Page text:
While traipsing the woods yesterday in an attempt to fill one final tag for the season, I came across the sad, solemn sight. It was a yearling doe, frozen to death in her bed.
What I found most unusually about this deer is that is died with its head slightly off the ground and its legs tucked underneath its body in a perfect “bedded” position. It was almost as if the deer froze to death while asleep. I know that was not the case.
Although our region has been subject to below-zero temperatures and wind-chills surpassing Minus 35, I know for certain this deer was not a casualty of starvation. Deer simply don’t starve to death in mid-December. Especially deer living in an area where farmland meets hardwood forests.
Was this doe a casualty of the recent firearms season? Perhaps. It could have also been weakened or sick. Or maybe it sustained an injury from an automobile. It’s anyone’s guess. The carcass was so frozen that I couldn’t even budge it from its icy bed.
Over the years, we’ve learned a lot about white-tailed deer and starvation. These findings have been reported many times in Deer & Deer Hunting Magazine. What we do know is that whitetails usually show little or no viable effect of starvation until shortly before death. The typical fuzzy-faced look of a 9- to 10-month-old fawn, however, is one of the first indications of poor winter health.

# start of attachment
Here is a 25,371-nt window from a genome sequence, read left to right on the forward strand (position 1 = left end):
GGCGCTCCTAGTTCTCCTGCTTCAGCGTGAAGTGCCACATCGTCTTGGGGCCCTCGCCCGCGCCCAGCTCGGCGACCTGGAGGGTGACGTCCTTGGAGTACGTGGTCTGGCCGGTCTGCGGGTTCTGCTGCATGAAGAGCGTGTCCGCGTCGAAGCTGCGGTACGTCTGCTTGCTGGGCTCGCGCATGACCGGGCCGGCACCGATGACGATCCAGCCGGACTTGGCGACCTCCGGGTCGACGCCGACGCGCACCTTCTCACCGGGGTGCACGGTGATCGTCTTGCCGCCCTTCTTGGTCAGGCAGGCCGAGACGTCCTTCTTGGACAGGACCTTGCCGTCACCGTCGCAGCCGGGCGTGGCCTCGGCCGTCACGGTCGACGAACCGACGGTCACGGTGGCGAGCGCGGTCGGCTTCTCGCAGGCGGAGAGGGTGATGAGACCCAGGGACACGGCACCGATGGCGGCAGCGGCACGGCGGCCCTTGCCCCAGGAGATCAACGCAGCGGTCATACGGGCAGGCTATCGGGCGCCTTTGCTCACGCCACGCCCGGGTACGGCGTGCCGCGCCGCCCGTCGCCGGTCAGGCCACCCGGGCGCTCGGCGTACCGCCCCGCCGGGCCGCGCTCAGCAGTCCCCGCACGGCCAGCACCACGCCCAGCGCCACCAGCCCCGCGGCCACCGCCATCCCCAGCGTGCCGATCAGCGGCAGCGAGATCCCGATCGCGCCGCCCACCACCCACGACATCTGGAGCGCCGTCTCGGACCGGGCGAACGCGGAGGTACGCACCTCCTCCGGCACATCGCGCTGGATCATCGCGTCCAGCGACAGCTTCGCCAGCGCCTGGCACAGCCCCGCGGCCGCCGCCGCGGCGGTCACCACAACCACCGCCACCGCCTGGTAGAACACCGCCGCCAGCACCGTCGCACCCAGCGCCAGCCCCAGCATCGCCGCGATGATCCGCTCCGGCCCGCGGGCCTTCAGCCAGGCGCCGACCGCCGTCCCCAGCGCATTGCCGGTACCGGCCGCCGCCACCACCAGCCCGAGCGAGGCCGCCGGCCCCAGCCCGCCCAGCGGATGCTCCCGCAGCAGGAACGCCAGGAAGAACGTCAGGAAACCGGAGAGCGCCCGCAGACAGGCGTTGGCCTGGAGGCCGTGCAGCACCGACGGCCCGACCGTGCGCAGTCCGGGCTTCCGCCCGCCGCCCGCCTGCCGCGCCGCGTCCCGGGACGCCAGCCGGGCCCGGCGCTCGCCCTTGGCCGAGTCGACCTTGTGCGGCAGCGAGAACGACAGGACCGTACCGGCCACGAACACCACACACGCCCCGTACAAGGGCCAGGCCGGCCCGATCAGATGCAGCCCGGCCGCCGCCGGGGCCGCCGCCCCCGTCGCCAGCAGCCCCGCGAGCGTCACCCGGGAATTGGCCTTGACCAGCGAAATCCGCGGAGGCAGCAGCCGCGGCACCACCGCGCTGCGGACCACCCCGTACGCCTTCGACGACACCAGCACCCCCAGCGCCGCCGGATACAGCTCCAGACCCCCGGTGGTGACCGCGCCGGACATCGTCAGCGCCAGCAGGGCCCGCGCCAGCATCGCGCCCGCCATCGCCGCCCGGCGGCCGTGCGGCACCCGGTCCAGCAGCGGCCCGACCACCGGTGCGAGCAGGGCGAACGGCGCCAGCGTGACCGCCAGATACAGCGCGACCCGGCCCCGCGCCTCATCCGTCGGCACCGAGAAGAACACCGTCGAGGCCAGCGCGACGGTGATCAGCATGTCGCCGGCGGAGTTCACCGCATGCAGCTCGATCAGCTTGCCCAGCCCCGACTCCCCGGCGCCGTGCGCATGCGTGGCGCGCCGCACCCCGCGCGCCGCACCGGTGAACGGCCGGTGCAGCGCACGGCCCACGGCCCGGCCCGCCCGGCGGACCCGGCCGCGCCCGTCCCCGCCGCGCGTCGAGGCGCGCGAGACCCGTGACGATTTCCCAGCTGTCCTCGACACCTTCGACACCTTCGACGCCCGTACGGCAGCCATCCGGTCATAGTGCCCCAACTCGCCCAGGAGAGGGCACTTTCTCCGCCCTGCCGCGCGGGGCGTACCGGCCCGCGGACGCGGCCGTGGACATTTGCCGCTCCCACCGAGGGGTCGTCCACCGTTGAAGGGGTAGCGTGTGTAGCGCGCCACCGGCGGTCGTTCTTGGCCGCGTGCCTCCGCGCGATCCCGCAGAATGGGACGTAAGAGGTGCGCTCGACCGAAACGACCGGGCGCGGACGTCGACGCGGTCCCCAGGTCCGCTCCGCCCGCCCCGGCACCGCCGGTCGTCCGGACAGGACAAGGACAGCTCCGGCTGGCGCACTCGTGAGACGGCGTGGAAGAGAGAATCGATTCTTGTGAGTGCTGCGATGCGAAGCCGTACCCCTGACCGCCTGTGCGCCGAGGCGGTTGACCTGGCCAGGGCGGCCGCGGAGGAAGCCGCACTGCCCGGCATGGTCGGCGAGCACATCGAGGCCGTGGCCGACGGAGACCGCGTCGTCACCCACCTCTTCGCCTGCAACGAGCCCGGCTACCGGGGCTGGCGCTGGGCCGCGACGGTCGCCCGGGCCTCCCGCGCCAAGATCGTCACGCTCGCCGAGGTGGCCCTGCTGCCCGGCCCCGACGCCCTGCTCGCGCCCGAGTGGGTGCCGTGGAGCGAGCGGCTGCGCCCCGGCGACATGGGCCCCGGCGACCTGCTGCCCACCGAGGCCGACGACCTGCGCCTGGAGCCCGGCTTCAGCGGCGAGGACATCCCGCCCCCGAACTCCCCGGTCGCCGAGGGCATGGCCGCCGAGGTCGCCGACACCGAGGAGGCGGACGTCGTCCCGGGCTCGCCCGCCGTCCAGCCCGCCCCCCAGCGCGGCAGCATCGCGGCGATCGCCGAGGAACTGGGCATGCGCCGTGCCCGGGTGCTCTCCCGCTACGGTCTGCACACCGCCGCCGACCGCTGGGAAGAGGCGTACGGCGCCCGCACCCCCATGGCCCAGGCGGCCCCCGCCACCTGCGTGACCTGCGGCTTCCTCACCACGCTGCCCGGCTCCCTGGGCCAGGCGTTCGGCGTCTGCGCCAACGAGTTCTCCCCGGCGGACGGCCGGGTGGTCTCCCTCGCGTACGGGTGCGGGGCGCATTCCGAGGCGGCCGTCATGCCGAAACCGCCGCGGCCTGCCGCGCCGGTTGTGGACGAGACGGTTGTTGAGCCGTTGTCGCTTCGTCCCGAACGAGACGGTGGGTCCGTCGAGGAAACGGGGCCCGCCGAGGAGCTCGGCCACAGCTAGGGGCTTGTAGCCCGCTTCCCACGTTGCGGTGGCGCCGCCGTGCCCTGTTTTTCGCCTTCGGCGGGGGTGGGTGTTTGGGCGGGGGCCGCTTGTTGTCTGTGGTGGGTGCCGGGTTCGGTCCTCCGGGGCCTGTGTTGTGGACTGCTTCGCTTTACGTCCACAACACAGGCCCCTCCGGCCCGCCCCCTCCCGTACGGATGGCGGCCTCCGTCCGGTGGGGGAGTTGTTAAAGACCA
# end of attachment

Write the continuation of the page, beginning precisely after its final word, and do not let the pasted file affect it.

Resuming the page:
The only way of confirming starvation is the age-old bone-marrow test. When a deer’s bone marrow turns red, it becomes jelly-like instead of its normal rich creamy-color, all the fat cells have been absorbed, proving the animal died of starvation.
Deer researchers have studied starvation in whitetails for decades. Eighty to 90 percent of the starvation victims are the previous spring’s fawns. During harsh winters, these little deer can be found staggering and floundering in deep snow until they cannot get up. Once they lose a critical amount of body weight (usually during the last week of February) death is almost certain. Deaths will typically occur between February 20 and March 5.
Carcasses of starvation victims are typically found on the lee sides of hills and north-facing trees.
When a deer is in starvation mode, first the fat over the rump and the saddle disappears.
Shortly afterward the deer begins to lose that slick, early fall appearance. As the fat under the skin is lost, the skin hangs loosely. Fatty tissue around the heart and in the abdomen around the lower organs is used and the animal has now developed a typical fuzzy-faced look.
The final stage is an almost complete loss of fat from the normally creamy-pink bone marrow with the fat completely gone — proof of starvation.
— For more insights on deer behavior, biology and research, check out 30 Years of Deer & Deer Hunting.